Big data is both brimming with benefits and fraught with potential problems, according to researchers presenting a public lecture series at the University of East Anglia (UEA).
The Big Data, Big Questions series starts at 6 pm today with a panel discussion called 'Approaches to big data; Climate change, health care, and privacy.' Chaired by the Rt Hon Charles Clarke, visiting professor of politics at UEA, this inaugural event includes presentations from Prof Phil Jones from UEA's Climatic Research Unit, Prof Ruth Hancock from the Norwich Medical School and Dr Paul Bernal from UEA's School of Law.
Big data – or data that is "vast, complex and difficult to analyse" – can be used to improve health and social care, support vulnerable people and map access to green spaces, said Prof Hancock, a social care economics expert. Prof Jones will discuss using big data to determine how the climate might change in future.
But big data is a privacy protection minefield, according to data privacy expert Dr Bernal. Even if big data isn't in the wrong hands, "many people are operating out of ignorance and as a result they make mistakes," he said.
Dr Bernal said: "Many of the people working with big data don't even think there is a privacy issue. I will be presenting a number of examples that demonstrate how the problems arise, whether it's concerning big data used by advertisers to target consumers, or how it's being used by political parties and government agencies for questionable and possibly even malign purposes.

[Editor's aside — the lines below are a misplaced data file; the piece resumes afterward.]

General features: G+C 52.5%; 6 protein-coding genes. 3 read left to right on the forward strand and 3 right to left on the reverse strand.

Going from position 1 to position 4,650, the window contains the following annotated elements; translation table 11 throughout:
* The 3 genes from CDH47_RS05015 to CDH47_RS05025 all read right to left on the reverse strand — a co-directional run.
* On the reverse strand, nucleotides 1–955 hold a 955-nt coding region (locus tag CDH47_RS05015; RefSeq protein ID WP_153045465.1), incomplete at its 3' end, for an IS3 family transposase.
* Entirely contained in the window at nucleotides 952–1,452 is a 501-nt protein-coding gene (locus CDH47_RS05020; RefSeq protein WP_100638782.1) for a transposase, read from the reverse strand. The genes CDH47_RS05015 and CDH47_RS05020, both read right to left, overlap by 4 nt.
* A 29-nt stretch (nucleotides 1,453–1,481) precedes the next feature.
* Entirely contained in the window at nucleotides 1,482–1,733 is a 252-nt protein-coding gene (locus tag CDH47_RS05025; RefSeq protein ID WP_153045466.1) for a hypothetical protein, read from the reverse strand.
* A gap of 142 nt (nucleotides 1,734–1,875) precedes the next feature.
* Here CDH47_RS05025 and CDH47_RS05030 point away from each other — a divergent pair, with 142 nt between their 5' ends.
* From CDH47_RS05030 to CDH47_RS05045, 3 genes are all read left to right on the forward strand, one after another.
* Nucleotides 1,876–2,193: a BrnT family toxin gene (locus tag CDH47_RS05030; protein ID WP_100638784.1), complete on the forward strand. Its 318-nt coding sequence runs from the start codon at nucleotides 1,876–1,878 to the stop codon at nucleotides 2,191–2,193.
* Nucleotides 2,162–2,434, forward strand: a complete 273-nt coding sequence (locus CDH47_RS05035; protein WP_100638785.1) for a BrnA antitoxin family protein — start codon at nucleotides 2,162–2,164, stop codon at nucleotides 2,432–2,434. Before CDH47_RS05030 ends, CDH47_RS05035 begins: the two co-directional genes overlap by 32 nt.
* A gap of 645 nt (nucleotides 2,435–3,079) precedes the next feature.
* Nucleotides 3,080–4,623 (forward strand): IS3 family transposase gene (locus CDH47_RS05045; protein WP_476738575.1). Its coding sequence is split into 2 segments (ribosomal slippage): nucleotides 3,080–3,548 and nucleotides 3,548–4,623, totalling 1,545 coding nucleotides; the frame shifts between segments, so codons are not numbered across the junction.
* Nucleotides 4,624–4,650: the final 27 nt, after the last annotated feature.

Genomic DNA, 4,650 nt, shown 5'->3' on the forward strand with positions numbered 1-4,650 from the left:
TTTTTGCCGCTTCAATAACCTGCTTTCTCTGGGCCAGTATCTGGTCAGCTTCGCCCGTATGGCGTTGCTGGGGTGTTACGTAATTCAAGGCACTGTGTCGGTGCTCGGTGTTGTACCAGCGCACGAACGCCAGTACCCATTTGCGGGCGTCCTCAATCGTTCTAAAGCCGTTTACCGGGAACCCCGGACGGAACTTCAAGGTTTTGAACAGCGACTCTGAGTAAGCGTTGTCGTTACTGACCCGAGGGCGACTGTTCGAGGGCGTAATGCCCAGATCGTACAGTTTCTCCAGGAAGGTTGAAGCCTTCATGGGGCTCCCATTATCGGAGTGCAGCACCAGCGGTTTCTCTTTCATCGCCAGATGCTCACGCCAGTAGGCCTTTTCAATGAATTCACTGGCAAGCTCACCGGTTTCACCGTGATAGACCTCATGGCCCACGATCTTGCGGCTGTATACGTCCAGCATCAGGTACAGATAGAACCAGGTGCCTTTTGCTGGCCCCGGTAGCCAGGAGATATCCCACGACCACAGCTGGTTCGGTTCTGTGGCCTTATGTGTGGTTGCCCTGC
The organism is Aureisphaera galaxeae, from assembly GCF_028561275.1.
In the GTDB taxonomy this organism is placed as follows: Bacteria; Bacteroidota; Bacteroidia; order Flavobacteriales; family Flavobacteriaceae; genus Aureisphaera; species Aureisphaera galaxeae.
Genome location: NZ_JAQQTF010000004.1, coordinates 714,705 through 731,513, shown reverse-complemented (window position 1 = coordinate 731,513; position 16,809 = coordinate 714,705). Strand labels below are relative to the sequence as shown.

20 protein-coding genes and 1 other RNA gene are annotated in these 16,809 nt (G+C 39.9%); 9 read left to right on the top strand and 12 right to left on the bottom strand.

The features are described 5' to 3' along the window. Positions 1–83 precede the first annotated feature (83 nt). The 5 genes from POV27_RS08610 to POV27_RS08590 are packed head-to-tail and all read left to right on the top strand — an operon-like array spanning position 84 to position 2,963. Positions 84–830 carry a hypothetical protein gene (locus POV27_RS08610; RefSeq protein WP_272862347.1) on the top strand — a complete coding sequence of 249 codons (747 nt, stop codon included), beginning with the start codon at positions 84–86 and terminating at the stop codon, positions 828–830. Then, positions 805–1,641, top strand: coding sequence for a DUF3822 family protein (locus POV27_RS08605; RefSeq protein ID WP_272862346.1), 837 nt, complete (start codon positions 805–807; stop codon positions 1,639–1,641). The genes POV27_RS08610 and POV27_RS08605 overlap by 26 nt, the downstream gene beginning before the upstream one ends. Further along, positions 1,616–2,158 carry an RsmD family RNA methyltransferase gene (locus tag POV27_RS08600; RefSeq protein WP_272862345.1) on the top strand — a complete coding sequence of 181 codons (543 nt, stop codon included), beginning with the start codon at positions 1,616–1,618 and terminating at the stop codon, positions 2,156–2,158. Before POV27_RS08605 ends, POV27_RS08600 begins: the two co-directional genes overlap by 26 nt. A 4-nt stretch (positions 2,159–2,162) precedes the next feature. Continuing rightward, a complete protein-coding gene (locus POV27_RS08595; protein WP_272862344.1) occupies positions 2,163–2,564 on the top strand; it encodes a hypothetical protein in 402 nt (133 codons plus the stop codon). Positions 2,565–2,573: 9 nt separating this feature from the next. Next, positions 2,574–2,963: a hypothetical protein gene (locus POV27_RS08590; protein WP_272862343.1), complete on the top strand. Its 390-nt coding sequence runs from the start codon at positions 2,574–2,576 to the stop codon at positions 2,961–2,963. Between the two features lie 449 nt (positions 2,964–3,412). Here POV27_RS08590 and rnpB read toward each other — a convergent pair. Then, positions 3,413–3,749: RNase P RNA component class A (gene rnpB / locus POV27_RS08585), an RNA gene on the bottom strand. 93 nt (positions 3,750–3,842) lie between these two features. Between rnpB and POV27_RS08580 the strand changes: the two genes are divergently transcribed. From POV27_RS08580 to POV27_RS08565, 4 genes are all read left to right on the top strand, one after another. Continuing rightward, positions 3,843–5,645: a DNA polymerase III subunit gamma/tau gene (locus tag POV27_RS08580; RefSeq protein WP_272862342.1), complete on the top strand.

"I'm going to argue that big data analysis can be as intrusive as the surveillance done by the NSA or GCHQ, and it's qualitatively similar. It may be done for different purposes, but the intrusion is the same."
Dr Bernal's segment of the discussion will clarify different kinds of data, including big, small, anonymised, de-identified, private and personal data, and will debate what is legal, ethical or "a good idea." Dr Bernal will illustrate the issues using six recent, real-world examples, such as Facebook's secret 'mood experiment' and the so-called 'Labour purge.'
The series of public lectures at UEA continues on Wednesday, November 4, with Tom Baker of BT Global Services discussing 'Digital data and public services in the smart city.' Four other public lectures will follow through the end of the year.
The Big Data, Big Questions lecture series is held on behalf of the Business and Local Government Data Research Centre, a collaboration between the Universities of East Anglia, Essex, Kent and LSE that aims to help analysts and researchers use data more effectively. The centre forms a key part of the Economic and Social Research Council's (ESRC) Big Data Network.